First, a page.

Temporomandibular Joint Dysfunction Syndrome, better known as TMJ is the chronic dislocation and subluxation of the mandible from the rest of the skull by the temporal bone where the two connect. This can happen while yawning, chewing, talking, biting, sustaining trauma, grinding teeth, or clenching of the jaw.
Symptoms of TMJ
Generally, the first sign of TMJ is Pain, facial, head, neck and jaw pain. This can range from minor twinges to severe debilitating pain that can make it difficult to eat and talk. initially, it is often mistaken as a toothache by many patients and is shrugged off or treated with an OTC analgesic like Oragel or Tyolonol. This might work to relieve the pain for a short amount of time and the pain might dissipate for a time but it will return.
Recognizing when to bring this to the attention of your doctor or Dentist is important. If you experience jaw pain for more than a day or two, it is prudent to consult a physician about this. Most doctors will tell you to consult a dentist unless you have a condition that will alarm them to look a little closer.
Some conditions that a patient can have that will pique a physicians interest and cause them to investigate further rather than refer the patient to a Dentist is Ehlers Danlos Syndrome or another connective tissue disease, Rheumatoid Arthritis, Osteoarthritis, or physical trauma. Physical trauma can include being hit, a fall, or some accident in which the face and surrounding area sustained damage.
Symptoms of TMJ are:
~Dislocation or Subluxation of Jaw
~Bruxism (Teeth Grinding)
~Nasel and Facial Pain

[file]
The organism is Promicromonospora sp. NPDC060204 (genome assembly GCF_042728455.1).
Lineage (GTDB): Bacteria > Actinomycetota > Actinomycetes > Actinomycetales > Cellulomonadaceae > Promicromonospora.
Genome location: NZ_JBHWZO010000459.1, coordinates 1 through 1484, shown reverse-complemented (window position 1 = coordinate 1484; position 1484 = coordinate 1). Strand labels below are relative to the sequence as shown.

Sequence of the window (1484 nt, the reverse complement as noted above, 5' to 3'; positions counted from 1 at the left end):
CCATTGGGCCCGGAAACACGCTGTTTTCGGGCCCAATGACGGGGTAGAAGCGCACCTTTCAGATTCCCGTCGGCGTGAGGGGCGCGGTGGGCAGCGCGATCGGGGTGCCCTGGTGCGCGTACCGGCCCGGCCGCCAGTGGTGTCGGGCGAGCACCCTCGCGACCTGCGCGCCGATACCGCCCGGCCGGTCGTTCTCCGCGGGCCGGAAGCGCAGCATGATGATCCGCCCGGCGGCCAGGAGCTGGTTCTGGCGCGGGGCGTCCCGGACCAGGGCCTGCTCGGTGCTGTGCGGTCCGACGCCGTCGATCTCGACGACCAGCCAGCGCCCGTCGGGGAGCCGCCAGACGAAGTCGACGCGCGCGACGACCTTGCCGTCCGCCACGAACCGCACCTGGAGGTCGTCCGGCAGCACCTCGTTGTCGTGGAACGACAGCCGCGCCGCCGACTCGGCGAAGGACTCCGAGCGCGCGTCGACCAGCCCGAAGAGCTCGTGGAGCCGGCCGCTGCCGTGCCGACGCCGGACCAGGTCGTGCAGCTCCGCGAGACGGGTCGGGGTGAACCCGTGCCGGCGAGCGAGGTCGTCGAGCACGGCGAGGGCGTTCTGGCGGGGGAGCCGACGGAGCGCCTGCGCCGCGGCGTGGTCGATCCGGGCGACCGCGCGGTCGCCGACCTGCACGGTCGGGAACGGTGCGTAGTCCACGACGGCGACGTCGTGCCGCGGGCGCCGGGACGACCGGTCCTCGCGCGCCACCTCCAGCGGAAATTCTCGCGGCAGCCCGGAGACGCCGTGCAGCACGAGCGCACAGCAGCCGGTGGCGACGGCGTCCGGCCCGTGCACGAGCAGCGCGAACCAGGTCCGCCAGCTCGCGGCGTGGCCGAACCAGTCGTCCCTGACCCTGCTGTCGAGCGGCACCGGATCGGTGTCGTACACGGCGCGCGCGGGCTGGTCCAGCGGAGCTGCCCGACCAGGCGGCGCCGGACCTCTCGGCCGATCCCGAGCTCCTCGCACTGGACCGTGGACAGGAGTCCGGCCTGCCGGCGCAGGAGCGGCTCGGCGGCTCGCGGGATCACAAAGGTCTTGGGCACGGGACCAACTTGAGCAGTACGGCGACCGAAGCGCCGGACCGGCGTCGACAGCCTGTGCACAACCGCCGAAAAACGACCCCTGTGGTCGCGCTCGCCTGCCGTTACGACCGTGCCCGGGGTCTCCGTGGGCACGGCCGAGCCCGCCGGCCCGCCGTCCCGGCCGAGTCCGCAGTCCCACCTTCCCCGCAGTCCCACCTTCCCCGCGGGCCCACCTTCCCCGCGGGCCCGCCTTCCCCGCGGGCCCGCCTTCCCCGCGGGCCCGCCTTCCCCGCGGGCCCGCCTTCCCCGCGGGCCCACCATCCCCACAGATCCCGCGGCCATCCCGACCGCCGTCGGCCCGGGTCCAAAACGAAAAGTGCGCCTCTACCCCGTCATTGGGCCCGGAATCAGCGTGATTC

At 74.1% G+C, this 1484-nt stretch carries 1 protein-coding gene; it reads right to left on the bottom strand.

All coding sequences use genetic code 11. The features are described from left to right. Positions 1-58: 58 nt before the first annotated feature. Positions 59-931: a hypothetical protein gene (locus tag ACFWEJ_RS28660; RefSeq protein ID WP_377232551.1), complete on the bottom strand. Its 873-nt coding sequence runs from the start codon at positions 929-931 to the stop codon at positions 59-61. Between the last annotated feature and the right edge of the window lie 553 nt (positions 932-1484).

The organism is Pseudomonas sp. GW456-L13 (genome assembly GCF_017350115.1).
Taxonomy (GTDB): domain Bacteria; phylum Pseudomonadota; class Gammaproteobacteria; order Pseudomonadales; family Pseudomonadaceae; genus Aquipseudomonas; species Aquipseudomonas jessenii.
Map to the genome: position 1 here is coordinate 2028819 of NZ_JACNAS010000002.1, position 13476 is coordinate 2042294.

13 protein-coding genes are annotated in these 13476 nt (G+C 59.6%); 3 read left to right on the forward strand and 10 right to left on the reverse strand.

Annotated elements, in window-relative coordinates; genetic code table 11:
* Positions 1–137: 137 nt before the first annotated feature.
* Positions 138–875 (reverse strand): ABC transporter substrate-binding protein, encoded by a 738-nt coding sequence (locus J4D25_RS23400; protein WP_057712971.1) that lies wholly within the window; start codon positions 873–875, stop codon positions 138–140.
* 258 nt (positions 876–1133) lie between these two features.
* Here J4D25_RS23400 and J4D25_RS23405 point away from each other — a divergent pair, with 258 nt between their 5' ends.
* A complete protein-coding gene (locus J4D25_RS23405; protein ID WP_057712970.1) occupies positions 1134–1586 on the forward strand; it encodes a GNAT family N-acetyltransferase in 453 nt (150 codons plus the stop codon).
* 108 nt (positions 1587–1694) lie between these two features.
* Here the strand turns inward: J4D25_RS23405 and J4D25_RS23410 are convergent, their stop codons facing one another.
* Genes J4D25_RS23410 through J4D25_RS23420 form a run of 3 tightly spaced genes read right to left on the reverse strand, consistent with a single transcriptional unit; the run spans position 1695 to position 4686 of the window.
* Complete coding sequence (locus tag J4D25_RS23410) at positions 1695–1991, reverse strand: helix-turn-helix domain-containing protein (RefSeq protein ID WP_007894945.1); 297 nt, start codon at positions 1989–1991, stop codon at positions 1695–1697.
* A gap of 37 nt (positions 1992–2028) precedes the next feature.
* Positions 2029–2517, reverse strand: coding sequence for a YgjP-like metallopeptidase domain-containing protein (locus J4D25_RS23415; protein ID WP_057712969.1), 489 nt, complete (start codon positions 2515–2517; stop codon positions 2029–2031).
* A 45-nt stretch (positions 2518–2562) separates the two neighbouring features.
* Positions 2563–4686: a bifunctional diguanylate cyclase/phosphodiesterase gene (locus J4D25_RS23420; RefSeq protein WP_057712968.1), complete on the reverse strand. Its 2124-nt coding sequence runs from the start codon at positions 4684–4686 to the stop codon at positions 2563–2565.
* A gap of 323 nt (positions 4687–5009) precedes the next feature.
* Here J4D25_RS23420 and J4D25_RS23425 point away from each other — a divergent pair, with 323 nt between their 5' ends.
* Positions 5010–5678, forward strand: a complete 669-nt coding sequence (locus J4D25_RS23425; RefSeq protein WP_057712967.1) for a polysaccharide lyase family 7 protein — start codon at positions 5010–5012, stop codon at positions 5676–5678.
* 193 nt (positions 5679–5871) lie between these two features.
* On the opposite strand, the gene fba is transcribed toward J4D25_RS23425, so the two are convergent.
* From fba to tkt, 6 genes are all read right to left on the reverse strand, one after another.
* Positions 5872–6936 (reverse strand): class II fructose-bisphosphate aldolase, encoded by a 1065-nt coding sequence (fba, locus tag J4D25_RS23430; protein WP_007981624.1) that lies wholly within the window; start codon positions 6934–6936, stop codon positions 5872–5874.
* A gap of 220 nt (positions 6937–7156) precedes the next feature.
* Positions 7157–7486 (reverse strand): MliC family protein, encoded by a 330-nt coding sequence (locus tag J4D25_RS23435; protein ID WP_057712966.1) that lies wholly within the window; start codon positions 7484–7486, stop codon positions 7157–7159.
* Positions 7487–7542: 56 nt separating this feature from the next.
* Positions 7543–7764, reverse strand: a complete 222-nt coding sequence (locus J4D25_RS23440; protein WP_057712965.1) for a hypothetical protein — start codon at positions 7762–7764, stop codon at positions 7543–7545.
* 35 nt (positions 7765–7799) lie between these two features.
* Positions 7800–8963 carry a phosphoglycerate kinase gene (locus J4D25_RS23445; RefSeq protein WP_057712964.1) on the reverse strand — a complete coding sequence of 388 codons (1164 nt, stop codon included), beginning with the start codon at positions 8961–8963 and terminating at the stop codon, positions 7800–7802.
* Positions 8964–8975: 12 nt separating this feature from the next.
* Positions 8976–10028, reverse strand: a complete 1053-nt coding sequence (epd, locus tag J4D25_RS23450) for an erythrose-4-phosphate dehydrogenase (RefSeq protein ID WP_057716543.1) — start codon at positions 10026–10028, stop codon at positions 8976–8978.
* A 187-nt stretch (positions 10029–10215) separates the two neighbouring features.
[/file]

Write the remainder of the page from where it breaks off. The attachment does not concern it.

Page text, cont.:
~Inability to 'find bite'
~Clicking of Jaw
~Dizziness or Vertigo
~Chronic ENT Problems
The testing and scanning to be diagnosed with TMJ are pretty straight forward. Dental X-rays, a head MRI Scan, & a physical exam are usually the main avenues in diagnosing this condition. Ultrasound in rare cases to see the function of the jaw as it moves.
The physician, whether they be a Medical Doctor or a Dentist, either who are qualified to make the diagnosis will go over your patient history. Certain indicators within a patients history will be used to give a diagnosis. Some of these indicators include:
~A Connective Tissue Disorder such as Ehlers Danlos Syndrome
~Certain Types of Arthritis
The doctor will also do a physical exam which will include manual manipulation of the patient's jaw by gripping the jaw around where the mandible meets the temporal bone to see how the joint reacts to certain motions.
Prognosis and Treatment
The prognosis of a TMJ patient is good. Patent education leads to knowing what to avoid and that in turn leads to alleviating the symptoms. Some of the treatments that are used for TMJ is anti-inflammatories, avoiding chewing gum, chewing hard candy and anything that will put undue stress on the jaw. Also training oneself to keep the jaw slightly separated. This takes time and personal discipline.
A bite guard custom made by a certified dentist or oral surgeon to be worn at night is also a great option. This keeps the jaw in alignment and is a great option for patients who are prone to grinding and clenching their teeth in their sleep.
Eating softer foods is an option and reducing your stress is always good for your health. Although I know this is always easier said than done. It is important to talk to your doctor about all of your options. I have heard from multiple sources that the least invasive option tends to be the best option. Keep that in mind when you are considering your options.